All say discounted land prices attracted them, but it was the local housing market’s long-term potential that made them buy."

    Yep, the residential sky is falling.

  19. Anonymous Avatar

    Oil production in North Dakota is growing exponentially and has now doubled over the last two years from fewer than 138,000 barrels per day in February 2008, and tripled over the last five years from 92,500 barrels per day in February 2005.

  20. Anonymous Avatar

    U.S. Rail Traffic Sets New Record in April: All 19 Commodity Groups Increased vs. Last Year

    Yep, the economy is going in the dumps.

  21. Anonymous Avatar

    Between 2000 and the bubble's peak, inflation- adjusted housing prices in California and Florida more than doubled, and since the peak they have fallen by 20 to 30 percent. In contrast, housing prices in Georgia and Texas grew by only about 20 to 25 percent, and they haven't significantly declined.

    The most important factor that distinguishes states like California and Florida from states like Georgia and Texas is the amount of regulation imposed on landowners and developers, and in particular a regulatory system known as growth management.

    Randal O'Toole is a senior fellow with the Cato Institute


  22. Larry G Avatar
    Larry G

    re: allocating the externalities

    yes.. it's sort of like you have to have to a secret decoder ring to find out….

    heck, I'd be satisfied with a rank list of places that allocate more fairly and what the worth of it is (or not).

    the one major discrete externality that I can see is distance from work and the fuel and infrastructure that is required to provided to those who choose to live further from work.

    But I do not believe that even if you made gasoline cost 5 or even $10 a gallon that it would convince people to live within walking distance of their jobs.

    We'd see big changes – no question about that but I simply do not believe that such a thing would cause a contraction to optimal functional settlement patterns.

    I agree with the part about large private vehicles – and the future but what about SMALLk private vehicles or LARGE multi-passenger vehicles?

  23. Anonymous Avatar

    the one major discrete externality that I can see is distance from work and the fuel and infrastructure that is required to provided to those who choose to live further from work.

    If the price of the infrastructure is built in to the price of fuel then infrastructure will be paid for proportionately by everyone who drives.

    Where is the externality?

    In economics, an externality is a cost or benefit, not transmitted through prices, and incurred by a party who did not agree to the action causing the cost or benefit.

    You don't agree to living far from work and you believe it costs you money.

    I don't see the externality here. They drive, they work, they pay, they cause congestion – to each other-. If you don't drive, you stay home, you walk to work, you don't pay fuel tax : what is the problem?\

  24. Anonymous Avatar

    "But I do not believe that even if you made gasoline cost 5 or even $10 a gallon that it would convince people to live within walking distance of their jobs."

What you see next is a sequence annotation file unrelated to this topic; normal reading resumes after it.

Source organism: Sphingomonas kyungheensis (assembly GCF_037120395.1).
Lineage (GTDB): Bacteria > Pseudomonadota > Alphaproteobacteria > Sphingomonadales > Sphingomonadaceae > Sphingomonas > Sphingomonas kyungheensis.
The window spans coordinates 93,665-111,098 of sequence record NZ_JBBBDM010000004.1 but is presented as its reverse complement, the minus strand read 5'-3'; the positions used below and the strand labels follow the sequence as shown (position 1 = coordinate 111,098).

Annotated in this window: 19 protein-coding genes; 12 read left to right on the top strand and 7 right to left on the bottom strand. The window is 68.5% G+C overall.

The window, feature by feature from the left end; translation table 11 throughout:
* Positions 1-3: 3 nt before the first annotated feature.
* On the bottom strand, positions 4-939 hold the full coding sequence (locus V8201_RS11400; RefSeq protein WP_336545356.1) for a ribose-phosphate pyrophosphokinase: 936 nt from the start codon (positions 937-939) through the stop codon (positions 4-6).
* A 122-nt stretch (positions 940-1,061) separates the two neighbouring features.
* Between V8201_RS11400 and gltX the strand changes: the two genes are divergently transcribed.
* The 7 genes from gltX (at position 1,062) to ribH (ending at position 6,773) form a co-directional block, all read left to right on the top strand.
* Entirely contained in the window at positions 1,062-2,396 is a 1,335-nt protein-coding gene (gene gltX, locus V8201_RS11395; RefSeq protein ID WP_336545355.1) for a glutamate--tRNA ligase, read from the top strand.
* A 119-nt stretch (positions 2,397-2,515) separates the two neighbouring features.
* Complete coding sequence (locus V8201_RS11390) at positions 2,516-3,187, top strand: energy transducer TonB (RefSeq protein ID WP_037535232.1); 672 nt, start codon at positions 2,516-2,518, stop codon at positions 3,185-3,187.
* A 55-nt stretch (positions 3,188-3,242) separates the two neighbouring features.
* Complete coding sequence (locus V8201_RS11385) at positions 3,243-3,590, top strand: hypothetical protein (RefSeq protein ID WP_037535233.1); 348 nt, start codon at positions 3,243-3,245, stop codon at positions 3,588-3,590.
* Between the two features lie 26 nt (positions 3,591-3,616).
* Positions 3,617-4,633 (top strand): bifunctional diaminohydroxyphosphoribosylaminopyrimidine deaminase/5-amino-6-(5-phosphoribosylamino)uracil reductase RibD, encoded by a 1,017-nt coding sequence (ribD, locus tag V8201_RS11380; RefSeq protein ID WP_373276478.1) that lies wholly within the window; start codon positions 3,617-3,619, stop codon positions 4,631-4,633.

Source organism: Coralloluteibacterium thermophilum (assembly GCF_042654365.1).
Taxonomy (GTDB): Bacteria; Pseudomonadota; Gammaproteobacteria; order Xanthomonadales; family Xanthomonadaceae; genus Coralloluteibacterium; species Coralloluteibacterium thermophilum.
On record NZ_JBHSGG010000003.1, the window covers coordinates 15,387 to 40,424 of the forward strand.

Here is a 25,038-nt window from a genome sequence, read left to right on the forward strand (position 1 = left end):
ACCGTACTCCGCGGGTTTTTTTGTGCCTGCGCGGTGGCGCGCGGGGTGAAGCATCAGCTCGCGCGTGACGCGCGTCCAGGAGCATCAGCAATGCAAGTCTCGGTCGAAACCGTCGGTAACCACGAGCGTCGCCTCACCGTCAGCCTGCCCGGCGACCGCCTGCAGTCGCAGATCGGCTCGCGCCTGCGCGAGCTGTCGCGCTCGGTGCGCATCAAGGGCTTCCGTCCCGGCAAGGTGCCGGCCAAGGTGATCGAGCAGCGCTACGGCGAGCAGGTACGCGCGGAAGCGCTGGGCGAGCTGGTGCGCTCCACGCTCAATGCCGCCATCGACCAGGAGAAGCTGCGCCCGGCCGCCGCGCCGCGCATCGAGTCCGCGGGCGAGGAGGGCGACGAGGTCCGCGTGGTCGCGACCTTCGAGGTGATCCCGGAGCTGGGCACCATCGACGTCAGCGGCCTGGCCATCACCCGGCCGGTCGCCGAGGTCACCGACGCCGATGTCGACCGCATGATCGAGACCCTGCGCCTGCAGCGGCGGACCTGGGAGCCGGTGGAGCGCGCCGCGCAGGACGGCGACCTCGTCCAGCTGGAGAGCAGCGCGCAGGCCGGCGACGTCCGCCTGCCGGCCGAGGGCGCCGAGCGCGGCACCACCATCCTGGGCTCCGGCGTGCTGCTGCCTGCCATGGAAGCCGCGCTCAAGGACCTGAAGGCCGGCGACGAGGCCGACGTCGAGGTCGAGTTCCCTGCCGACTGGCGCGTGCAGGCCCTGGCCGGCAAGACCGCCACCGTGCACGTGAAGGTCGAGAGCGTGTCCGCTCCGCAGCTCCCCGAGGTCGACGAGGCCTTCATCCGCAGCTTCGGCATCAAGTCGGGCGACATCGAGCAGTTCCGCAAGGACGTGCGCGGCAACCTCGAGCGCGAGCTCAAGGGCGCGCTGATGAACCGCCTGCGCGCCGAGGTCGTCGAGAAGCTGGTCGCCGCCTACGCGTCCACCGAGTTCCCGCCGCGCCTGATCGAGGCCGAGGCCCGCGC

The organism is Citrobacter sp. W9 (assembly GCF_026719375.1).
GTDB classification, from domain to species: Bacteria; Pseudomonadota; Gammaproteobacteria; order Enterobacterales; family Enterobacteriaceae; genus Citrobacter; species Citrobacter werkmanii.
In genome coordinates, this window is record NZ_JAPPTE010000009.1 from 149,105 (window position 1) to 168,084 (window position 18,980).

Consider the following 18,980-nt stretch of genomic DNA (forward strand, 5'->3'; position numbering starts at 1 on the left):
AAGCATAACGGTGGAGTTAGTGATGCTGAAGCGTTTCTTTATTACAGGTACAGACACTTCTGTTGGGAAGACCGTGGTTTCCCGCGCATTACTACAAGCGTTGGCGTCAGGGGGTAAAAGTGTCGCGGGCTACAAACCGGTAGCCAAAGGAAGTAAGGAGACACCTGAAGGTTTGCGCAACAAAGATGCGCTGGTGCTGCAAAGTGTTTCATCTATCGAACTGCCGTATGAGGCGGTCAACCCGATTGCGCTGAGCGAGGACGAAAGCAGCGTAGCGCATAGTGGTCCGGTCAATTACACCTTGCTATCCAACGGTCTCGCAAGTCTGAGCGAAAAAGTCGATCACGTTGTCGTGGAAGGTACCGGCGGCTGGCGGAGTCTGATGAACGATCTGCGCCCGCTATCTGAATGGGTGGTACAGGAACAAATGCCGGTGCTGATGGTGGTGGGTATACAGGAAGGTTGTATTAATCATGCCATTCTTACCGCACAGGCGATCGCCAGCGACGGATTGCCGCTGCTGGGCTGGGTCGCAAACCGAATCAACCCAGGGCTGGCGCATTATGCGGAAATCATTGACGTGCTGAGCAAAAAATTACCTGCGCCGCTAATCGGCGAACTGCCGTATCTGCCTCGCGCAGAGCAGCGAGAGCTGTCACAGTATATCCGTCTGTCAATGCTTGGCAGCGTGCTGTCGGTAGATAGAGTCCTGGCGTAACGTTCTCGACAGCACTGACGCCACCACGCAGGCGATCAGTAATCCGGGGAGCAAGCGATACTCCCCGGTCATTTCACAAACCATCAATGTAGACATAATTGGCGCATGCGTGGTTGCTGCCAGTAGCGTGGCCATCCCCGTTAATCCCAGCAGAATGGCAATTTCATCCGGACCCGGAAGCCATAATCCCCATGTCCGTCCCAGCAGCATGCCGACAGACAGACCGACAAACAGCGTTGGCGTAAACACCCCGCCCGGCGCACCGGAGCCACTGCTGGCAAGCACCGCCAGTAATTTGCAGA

This is a core fact that EMR refuses to recognize. Evenn with gas at $7 a gallon Europeans still drive cars.

    We are not going to disnvent these things and they do have some value.

    Rather than vent about large private autonomobiles, and postulate on the spposed superiority of shared vehicle systems and dream about the mis-named personal rapid transit (neither personal nor rapid), asEMR does we shou drop back to first principles and figure out what the optimum transportation system wluld look like and how it would be paid for.

    Instead, what we have is transportation mode partisanship, with each party spewing false statistics to bolster their point or damage the other guys point.

    This is not the route to an optimum solution.

  25. Anonymous Avatar

    RH has perfected the art of circular argument.

    And when someone quotes Randal O’Toole, they have gone over the edge.

    There is no better proof than his last post:

    “we shou[ld] drop back to first principles and figure out what the optimum transportation system wluld [would] look like and how it would be paid for.”

    No first one figures out what settlement pattern is best THEN one figures out what mix of transportation facilities will serve the activities generated by the settlement pattern.


  26. Larry G Avatar
    Larry G

    Our MPO is beginning an exercise called Regional Land Use Scenario Planning in which they are going to model the transportation infrastructure needs according to various land-use scenarios including the base case of existing land-use as currently designated.

    Various other land-use scenarios will be modeled to include more density, more compact development to included the recently enacted Urban Development Areas by the State of Virginia.

    Virginia itself says that it plan to incentivize the transportation infrastructure for compact development but as of yet the only incentives seem to be making potential funding available at higher priorities for the more more preferred densities.

    Of course, this would be for a MSA of about 300K population that is currently a significant commuting bedroom community of Nova but it could be interesting to see how it turns out.

  27. E M Risse Avatar
    E M Risse


    The key will be how the location-variable costs are identified and quantified.


  28. Anonymous Avatar

    EMR – should postalized rates, as as used by the US Postal Service, most telecom companies, and electric companies be abolished? Aren't distance/density-sensitive charges important to fixing the problem, as you define it? Again, this is not a hostile or in-your-face question. I'm just probing to understand your paradigm.


Leave a Reply